I have a confession to make: I’m obsessed with preparing for ‘what-if’ scenarios. When I was in high school, along with my overburdened book bag, I also packed a rather morbid-looking, black leather bag filled with random things I thought would come in handy ‘just in case’. This small rectangle of gloom, which I always carried neatly tucked under my arm did nothing to improve my street cred, but did provide me with a happy sense of morbid security & certainly did come in handy whenever life called for a plaster, hammer or (erhem!) pocket knife.
After (nearly) kicking the habit of keeping emergency supplies of EVERYTHING in my bag, I’ve indulged my passion for back-up supplies by always having a handy first-aid kit in my home or car. This, I discovered, is a healthy manifestation of my hobby, and has rescued us in many a minor scrape.
We’ll talk about a first-aid kit for the car in another post. Today’s will look at those essentials you’ll need for your home.
The most important thing about a first-aid kit is that it’s readily available in case of an emergency. So there’s no use packing it & stuffing it at the back of your shoe cupboard where you can’t get to it easily. Put it where you know everybody in the household can reach it, or even make a cool feature out of it by going retro or ultramodern. Ours is in an easy-pullout bathroom drawer in a transparent, airtight container. Because I see it (and all its contents) every time I open the drawer, I know when we’re low on particular supplies & I’m reminded to check expiration dates periodically too.
Often, we pack our supply box & then forget about them for ages until the next cut finger or burn, etc. Don’t forget to check the expiration dates on all of the supplies you put in there, as these are important & your kit will be no use to you if the contents are expired.
These are the bare essentials you should always keep in your first-aid kit. I chose not to base it on my personal (and possibly insane) first aid kit, but went with Red Cross recommendations instead:
- 2 absorbent compress dressings (5 x 9 inches)
- 25 adhesive bandages (assorted sizes)
- 1 adhesive cloth tape (10 yards x 1 inch)
- 5 antibiotic ointment packets (approximately 1 gram)
- 5 antiseptic wipe packets
- 2 packets of aspirin (81 mg each)
- 1 blanket (space blanket)
- 1 breathing barrier (with one-way valve)
- 1 instant cold compress
- 2 pair of nonlatex gloves (size: large)
- 2 hydrocortisone ointment packets (approximately 1 gram each)
- 1 roller bandage (3 inches wide)
- 1 roller bandage (4 inches wide)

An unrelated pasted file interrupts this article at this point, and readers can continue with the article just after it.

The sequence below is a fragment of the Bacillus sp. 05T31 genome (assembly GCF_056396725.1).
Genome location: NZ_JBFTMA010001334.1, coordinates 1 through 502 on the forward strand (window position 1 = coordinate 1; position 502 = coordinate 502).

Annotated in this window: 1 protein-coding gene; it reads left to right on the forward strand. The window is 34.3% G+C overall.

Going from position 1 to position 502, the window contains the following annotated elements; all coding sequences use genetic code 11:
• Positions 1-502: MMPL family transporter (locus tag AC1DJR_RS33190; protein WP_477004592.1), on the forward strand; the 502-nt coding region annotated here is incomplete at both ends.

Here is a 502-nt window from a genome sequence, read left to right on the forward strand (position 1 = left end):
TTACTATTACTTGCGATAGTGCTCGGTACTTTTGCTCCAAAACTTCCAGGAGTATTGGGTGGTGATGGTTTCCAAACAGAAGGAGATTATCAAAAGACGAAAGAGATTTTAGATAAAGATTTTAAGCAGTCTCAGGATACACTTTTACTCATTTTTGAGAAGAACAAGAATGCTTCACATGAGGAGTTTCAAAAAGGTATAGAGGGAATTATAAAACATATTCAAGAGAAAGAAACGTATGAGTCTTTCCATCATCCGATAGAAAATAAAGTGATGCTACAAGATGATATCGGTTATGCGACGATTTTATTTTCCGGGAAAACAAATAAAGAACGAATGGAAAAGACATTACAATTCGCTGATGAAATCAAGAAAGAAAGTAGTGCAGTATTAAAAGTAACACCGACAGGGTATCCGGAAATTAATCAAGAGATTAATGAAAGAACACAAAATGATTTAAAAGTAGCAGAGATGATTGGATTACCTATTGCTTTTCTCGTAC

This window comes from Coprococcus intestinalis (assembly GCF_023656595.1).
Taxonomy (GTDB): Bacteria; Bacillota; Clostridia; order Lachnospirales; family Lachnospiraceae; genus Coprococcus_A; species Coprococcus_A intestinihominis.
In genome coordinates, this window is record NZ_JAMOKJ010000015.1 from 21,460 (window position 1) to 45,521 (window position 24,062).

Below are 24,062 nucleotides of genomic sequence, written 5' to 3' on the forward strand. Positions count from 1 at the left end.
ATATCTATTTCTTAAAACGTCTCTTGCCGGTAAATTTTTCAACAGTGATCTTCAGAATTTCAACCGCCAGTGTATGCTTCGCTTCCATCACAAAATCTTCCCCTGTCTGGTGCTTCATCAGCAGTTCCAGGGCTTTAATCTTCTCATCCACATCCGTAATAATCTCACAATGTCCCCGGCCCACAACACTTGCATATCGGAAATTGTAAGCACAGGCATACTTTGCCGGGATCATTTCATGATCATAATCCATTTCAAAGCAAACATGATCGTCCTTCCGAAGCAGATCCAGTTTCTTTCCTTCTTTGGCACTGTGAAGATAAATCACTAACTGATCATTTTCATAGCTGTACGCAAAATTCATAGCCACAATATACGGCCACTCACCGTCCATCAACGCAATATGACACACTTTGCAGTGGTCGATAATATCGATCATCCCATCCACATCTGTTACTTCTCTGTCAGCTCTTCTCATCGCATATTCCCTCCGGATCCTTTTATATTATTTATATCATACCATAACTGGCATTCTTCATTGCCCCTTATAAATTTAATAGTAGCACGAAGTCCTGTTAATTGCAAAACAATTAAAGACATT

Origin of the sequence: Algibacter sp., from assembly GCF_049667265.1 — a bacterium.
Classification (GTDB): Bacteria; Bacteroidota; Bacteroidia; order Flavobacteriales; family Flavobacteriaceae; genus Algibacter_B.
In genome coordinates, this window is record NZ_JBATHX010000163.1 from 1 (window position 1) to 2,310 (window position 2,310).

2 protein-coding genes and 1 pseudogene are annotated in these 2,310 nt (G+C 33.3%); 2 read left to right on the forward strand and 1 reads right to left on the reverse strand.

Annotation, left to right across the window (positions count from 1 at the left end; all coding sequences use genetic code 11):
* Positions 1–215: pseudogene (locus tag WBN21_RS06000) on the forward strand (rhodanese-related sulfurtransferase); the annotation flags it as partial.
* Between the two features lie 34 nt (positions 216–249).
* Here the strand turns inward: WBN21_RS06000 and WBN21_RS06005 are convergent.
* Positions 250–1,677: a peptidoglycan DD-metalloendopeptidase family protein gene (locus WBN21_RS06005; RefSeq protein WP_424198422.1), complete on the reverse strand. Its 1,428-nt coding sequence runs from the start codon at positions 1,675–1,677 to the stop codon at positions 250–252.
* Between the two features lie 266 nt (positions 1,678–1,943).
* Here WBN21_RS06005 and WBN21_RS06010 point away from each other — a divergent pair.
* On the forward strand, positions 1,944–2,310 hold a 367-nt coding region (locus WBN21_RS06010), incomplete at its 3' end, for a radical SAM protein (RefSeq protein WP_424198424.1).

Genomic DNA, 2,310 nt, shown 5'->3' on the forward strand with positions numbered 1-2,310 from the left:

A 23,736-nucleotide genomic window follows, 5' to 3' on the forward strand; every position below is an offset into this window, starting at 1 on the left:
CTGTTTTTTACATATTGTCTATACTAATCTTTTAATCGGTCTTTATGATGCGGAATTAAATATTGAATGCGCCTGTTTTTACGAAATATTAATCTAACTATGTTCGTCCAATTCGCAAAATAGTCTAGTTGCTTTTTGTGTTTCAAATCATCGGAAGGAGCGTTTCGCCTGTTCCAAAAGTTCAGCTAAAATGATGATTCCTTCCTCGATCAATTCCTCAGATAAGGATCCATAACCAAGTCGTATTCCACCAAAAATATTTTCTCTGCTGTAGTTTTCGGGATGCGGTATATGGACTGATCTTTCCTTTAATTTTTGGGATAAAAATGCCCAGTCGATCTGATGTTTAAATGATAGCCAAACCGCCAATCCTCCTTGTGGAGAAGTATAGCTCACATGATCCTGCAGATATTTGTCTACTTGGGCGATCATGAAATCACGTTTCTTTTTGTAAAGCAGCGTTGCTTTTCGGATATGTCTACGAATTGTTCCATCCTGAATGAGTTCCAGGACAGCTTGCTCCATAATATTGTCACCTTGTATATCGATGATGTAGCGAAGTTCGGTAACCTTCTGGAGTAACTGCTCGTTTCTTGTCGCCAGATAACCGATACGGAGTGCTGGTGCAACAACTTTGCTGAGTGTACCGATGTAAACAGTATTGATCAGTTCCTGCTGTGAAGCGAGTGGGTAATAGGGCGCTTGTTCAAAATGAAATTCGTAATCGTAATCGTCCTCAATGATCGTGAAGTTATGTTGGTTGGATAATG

- 5 sterile gauze pads (3 x 3 inches)
- 5 sterile gauze pads (4 x 4 inches)
- Oral thermometer (non-mercury/nonglass)
- 2 triangular bandages
- First aid instruction booklet
Most of the above items can be found at your local Clicks or Dischem. In fact, if you’re in Cape Town, the Dischem in Blue Route has an amazing selection of first-aid supplies. The digital thermometers are also pretty cheap if you buy the store brand (from about R30 each), so invest in one of those. Pick n Pay has also recently come out with generic brands of various first-aid & general household supplies, so go to the toiletries aisle & check them out. They’re decent quality but light on the pocket.
We also stuck two packets of electrolyte restoration powder for those rare food poisoning or (erhem) hangover days. I would also get antihistamines for those with allergies (and for certain bug bites & allergic reactions to them. CHECK WITH YOUR DOCTOR FIRST.)
4. When you use something, put it back!
I once made the mistake of losing my kitchen scissors, and went to the first-aid kit to get those. Bad idea. Why? The scissors were no longer as sterile as they first were (try to keep them as clean as possible), and I forgot to put it back. So I went and bought another pair, and now it never leaves my box.
5. Find out what all those items are used for.
Invest in a first-aid book, too. Exclusive Books in Cavendish had a book sale some months ago, and we picked up a bumper first aid book for under R40. Look around – Bargain Books also has some good specials.
6. Mind the kids!
Even though you want to keep it within easy access of everyone, small children should still not be able to get at the medicines or dangerous tools. Put a child-safe lock on it, if you must (but not a padlock or anything that requires a key or code, as you won’t be able to get at it in a hurry.
7. Educate the household
Appoint one person in the home (an adult) to be in charge of maintaining the first-aid kit, and ensure that you let all members know what everything is used for & how to do so safely.
That’s it! Go out to your nearest grocery store or pharmacy & start building your first aid kit. Do the same for the car, too, so you can save on time. You may not find it quite as fun as I do, but make a project out of it & give yourself a sense of accomplishment when you do. And for those who like to get crafty, you can decorate your own box & put it somewhere on display (marked ‘first aid’, so you know what it is). Try craft websites like Better Homes & Gardens for decoration ideas.